I find the week after a holiday to be the most disrupted. I cannot figure out what it is about that one extra day of “free time”, but the four that follow are so disjointed that it’s hard to fall back into our well managed routines. And it’s not just me, my daughter is the same way. I find it even throws off her sleeping schedule – which throws off all life as we know it.
Last month we celebrated our lovely Canadian holiday the same way we always do; We headed stateside and shopped our faces off. We love America, the food, the people, their Olive Garden… I hope that doesn’t make me sound unpatriotic, it’s just one of my favourite places to go and having a long weekend gives us the freedom to go and relax.
While visiting some quaint shops in downtown Port Huron, my girl found some neat things she wanted to have. As usual, I eyed these homemade gifts with a critical eye and told her I can make them for her myself at home – and in her oh-so-charming, 9 year old way she pointed out that just because I can doesn’t mean I’ll ever have the time. That’s ridiculous. Of course I make her things. The kid is super spoiled – but there are things she has asked me for lately that I’ve back burner’d in favour of gardening or reading a late night novel. So the week after, since our routine was blown to bits anyway, I decided to spend a lot of time in my sewing room.
The projects that week included some things I’ve put off from around the house. Like a new cover for my kitchen tv and reupholstering our outdoor furniture. I also found a really cute pattern for an owl bag – except they wanted $9 for the pattern, and as usual I stared at it critically and thought “I can just make that myself”. Sigh. It’s a curse. Had I just bought the pattern I would have had the bag finished in an evening. Having decided to go it alone though, I had to draw out a pattern first, then figure out where and how I wanted my interfacing, where and how I wanted the straps to line in, etc. Trying to do all that while Milly’s cat laid on my craft table batting at my pencil was torture. And that cat didn’t stop. All. Night.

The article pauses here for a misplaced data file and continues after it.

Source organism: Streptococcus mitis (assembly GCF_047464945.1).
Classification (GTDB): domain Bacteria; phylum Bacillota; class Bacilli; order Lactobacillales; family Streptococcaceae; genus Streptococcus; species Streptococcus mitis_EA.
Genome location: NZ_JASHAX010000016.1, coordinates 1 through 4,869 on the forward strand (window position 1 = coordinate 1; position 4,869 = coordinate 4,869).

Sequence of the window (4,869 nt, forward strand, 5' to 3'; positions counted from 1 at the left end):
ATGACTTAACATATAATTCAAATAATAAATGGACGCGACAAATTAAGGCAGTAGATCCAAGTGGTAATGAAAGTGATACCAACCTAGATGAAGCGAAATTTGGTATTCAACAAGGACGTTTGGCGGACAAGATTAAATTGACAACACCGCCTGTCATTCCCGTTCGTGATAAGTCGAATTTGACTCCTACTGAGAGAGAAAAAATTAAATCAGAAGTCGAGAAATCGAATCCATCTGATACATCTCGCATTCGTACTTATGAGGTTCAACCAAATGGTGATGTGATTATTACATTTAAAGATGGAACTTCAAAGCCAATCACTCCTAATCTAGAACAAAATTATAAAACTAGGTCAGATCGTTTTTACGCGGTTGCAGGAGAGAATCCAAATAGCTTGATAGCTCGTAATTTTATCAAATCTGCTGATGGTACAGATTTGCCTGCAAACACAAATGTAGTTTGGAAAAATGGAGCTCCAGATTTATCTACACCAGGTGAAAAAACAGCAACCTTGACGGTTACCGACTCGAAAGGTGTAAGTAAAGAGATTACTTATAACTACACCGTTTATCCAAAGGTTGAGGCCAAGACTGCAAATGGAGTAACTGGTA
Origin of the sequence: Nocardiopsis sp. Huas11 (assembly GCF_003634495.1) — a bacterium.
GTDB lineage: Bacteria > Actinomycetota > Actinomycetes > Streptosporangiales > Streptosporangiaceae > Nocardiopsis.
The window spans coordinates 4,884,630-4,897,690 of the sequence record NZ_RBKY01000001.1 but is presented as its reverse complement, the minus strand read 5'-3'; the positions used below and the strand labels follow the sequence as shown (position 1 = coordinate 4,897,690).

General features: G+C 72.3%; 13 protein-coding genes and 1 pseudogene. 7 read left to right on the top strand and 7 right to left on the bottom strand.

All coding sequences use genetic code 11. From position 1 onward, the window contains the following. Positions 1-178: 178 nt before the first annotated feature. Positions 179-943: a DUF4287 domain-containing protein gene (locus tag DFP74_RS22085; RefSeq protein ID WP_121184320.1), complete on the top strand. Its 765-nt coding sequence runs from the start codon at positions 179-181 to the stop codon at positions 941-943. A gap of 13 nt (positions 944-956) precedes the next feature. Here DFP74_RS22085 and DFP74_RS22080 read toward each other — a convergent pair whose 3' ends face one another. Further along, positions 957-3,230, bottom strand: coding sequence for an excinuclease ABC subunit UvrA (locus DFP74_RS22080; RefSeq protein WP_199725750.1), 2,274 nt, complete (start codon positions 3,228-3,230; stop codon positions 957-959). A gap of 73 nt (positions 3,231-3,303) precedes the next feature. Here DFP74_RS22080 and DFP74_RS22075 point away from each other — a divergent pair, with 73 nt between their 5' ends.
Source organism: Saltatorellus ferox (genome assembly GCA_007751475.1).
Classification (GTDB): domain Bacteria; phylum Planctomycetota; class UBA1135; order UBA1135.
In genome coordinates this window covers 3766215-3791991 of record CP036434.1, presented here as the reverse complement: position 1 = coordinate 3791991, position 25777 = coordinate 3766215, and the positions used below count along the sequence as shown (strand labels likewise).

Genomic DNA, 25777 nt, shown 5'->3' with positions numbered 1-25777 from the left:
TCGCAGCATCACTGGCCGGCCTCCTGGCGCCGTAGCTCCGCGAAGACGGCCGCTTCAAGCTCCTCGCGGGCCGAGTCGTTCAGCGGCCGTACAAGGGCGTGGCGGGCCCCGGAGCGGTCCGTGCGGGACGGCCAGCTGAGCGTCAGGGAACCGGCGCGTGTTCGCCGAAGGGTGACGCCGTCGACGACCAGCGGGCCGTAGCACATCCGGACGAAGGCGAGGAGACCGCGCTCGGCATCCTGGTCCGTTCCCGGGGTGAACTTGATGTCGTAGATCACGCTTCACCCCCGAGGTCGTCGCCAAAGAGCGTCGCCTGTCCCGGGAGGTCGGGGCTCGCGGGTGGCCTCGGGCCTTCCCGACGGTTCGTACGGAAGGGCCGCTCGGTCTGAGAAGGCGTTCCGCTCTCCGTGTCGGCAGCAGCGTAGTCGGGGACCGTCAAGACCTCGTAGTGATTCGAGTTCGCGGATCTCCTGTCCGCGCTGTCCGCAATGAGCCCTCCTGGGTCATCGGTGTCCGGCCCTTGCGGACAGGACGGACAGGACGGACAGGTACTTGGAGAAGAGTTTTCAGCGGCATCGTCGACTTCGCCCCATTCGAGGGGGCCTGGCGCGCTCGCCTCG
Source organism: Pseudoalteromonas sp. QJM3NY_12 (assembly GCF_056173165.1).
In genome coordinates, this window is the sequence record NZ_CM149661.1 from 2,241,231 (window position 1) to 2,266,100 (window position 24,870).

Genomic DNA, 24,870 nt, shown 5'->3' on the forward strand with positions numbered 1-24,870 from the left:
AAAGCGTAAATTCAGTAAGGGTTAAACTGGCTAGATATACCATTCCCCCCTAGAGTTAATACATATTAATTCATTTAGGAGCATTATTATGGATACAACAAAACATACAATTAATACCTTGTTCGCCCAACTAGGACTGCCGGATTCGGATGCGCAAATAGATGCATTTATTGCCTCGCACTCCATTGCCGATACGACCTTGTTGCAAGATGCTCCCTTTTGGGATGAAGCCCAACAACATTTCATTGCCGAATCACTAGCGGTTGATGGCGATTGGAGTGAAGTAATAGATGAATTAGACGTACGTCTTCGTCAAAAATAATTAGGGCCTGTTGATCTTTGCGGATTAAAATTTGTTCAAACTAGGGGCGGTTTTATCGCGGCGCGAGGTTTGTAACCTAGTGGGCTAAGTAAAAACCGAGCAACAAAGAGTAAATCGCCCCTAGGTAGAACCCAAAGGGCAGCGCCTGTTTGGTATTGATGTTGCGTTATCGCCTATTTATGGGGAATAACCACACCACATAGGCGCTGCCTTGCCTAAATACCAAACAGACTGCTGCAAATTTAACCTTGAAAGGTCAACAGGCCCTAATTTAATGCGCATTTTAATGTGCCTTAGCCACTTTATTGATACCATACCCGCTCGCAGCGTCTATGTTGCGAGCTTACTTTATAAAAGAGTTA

And since I mention it was all night, it was about 1am before I realized I’d sewn the lining backwards and made it half the size it needed to be. Obviously it was time for bed.
The next day I tackled the bag more refreshed and the rest of it came together in no time. She loves it, and uses it constantly, which is all the reward I need for my efforts :). It’s a bit of a random closer, but I am just SO thankful for my mother, who taught me to sew and set the example of motherhood for me!
- I simply drew the “owl face/body” of the bag out on paper and then used it as the pattern, cutting with a 1/4″ seam allowance.
- Next I cut the same two pieces out of the liner fabric, adding a whole extra 1.5″ to the edges. It needs to be bigger to fill the inside of the bag.
- Once I had the front and back (and liner) shapes cut out, I cut the wings and eyes and beak from my paper and then used each (with 1/4″ seam allowance) as their own pattern pieces.
- I ironed fusible interface to the backs of the owl body (front and back pieces), the eyes, beak and wings. It’s sturdy.
- I used two separate fabrics for the gusset and strap because I like the knotted look, but really you could extend the gusset into the strap with no seam.
- I recommend banning all cats from the sewing room.